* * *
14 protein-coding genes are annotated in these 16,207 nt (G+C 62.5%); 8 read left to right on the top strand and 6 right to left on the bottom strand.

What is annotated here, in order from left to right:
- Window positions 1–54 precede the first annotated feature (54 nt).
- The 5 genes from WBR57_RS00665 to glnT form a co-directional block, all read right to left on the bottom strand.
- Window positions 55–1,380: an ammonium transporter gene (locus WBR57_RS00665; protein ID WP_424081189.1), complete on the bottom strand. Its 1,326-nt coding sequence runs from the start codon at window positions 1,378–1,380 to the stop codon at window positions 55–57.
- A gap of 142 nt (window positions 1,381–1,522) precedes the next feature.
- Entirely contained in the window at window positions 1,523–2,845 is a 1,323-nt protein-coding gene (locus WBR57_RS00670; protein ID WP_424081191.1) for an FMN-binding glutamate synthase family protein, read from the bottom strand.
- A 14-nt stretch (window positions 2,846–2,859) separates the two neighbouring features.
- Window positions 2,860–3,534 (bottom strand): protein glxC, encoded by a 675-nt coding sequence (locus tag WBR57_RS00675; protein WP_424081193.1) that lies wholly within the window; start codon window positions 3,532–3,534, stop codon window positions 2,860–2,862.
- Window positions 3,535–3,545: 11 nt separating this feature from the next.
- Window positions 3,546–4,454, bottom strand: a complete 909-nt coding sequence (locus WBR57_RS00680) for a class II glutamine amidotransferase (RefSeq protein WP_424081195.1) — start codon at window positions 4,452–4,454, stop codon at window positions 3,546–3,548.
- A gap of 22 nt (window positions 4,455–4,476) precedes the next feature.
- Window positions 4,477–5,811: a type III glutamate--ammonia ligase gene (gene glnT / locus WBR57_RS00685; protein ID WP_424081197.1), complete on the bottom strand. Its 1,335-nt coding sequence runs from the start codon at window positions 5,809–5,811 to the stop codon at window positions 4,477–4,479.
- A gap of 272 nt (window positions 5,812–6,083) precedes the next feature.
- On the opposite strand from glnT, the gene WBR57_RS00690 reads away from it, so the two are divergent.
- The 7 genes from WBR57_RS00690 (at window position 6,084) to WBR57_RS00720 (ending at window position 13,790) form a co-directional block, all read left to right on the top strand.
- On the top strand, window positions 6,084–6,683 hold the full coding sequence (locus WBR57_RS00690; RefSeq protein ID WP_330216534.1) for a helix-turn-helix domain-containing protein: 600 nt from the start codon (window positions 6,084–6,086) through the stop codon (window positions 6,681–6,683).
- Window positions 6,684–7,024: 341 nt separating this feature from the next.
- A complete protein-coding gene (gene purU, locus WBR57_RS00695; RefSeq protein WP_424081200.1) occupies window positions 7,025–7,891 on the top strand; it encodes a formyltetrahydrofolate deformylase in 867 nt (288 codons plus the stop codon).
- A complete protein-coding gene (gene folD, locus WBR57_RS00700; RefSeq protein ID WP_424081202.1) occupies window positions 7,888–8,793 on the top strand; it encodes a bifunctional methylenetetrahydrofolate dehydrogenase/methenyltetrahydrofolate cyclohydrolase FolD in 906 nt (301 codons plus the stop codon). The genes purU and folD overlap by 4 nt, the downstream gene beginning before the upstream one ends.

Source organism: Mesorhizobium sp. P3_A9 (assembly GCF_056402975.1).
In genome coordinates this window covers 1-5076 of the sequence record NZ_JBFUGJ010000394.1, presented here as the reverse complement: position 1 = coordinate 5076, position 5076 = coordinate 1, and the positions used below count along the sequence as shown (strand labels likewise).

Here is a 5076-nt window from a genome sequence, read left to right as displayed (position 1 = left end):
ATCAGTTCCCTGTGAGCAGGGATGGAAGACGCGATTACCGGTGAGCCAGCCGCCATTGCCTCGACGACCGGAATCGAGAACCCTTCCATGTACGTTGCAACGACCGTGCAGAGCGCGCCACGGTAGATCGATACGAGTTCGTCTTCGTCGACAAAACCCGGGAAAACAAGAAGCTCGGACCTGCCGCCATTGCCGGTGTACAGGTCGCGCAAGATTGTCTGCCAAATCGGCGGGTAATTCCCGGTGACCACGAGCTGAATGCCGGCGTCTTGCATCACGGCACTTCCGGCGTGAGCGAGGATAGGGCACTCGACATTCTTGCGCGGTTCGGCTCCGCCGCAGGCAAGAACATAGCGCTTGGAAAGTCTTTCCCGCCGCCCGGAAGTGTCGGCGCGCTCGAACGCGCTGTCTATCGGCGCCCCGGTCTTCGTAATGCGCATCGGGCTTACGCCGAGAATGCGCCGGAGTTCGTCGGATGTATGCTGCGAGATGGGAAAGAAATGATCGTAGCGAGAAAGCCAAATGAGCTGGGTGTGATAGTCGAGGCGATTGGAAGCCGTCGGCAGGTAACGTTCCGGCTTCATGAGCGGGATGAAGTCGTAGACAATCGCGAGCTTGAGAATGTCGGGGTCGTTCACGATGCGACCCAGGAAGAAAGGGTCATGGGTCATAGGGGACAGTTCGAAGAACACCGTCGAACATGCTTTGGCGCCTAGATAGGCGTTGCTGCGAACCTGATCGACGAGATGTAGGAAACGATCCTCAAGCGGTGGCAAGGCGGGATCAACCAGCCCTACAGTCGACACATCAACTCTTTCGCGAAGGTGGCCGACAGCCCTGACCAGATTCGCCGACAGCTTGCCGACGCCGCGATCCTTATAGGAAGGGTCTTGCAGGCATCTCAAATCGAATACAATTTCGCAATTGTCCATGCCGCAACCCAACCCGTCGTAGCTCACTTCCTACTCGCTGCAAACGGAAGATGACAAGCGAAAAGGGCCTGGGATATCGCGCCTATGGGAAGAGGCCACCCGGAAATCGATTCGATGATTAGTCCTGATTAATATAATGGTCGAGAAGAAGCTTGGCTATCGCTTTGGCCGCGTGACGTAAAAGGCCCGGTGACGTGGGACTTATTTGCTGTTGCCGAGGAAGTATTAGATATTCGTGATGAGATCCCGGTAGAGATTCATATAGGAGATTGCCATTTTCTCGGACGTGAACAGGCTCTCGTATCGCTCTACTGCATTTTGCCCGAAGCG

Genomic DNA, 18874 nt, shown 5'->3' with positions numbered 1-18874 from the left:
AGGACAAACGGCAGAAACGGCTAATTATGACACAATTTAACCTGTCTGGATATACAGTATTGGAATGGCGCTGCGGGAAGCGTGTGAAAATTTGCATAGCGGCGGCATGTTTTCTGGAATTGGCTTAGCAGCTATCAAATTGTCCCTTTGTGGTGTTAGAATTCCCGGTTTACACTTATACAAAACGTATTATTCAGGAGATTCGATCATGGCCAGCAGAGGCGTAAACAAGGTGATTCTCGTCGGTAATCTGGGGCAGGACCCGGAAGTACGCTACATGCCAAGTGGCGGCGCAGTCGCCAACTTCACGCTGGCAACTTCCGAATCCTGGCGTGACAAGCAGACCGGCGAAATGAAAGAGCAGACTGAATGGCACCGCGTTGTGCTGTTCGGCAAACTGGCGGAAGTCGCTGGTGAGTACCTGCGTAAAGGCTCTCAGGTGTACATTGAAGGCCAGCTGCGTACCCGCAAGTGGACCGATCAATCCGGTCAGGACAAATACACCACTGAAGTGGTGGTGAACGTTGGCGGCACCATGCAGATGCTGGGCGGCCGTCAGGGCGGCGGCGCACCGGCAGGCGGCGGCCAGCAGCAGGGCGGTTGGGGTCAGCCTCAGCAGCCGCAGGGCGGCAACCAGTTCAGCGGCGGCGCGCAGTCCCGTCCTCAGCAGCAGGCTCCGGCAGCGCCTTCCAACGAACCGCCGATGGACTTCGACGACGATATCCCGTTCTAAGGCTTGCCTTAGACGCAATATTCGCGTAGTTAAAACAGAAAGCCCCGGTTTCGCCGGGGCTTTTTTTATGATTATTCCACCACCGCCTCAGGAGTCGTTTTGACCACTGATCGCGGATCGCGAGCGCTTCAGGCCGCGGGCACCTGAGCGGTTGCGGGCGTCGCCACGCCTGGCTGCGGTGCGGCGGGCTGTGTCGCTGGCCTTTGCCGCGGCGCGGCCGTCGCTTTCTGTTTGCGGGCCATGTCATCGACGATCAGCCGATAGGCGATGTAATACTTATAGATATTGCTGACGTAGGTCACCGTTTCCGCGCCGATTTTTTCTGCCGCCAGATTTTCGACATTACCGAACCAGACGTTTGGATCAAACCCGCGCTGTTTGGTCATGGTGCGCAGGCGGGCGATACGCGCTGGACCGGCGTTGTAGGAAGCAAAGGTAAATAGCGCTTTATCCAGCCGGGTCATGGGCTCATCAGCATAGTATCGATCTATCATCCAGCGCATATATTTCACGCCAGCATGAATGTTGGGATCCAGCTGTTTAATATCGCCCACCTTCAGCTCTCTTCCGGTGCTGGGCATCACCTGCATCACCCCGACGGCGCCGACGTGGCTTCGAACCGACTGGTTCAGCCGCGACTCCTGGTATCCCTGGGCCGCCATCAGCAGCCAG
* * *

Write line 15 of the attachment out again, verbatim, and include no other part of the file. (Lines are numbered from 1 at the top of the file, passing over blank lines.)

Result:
- On the opposite strand from glnT, the gene WBR57_RS00690 reads away from it, so the two are divergent.